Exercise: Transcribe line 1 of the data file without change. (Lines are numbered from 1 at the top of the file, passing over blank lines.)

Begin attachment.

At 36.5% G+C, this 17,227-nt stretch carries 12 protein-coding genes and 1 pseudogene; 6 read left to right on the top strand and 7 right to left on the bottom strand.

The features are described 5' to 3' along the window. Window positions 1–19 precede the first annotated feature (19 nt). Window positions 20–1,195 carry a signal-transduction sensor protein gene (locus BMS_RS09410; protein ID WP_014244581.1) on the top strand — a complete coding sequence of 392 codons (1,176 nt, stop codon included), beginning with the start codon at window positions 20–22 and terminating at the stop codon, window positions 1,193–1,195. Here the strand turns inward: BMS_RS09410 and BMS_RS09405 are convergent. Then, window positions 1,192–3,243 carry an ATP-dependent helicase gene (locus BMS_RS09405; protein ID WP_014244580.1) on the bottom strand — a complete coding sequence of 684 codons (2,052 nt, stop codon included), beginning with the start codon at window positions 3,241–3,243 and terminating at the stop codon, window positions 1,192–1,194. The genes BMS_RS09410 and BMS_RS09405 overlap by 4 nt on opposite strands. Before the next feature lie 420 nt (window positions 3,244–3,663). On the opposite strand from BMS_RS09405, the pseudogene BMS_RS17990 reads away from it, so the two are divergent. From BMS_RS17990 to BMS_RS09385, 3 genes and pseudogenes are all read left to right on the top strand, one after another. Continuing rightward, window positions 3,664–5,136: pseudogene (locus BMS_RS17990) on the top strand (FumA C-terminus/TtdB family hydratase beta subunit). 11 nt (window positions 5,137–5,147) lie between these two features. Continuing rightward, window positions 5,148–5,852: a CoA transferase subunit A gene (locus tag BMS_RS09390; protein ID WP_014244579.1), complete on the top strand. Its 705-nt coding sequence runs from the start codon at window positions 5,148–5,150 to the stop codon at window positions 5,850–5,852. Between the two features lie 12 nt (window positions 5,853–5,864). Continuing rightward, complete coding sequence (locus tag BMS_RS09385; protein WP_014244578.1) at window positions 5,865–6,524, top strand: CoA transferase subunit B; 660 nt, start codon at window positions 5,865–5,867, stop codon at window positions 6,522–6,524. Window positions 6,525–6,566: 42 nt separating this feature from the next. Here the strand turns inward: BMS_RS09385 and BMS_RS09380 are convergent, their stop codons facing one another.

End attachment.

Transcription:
At 36.5% G+C, this 17,227-nt stretch carries 12 protein-coding genes and 1 pseudogene; 6 read left to right on the top strand and 7 right to left on the bottom strand.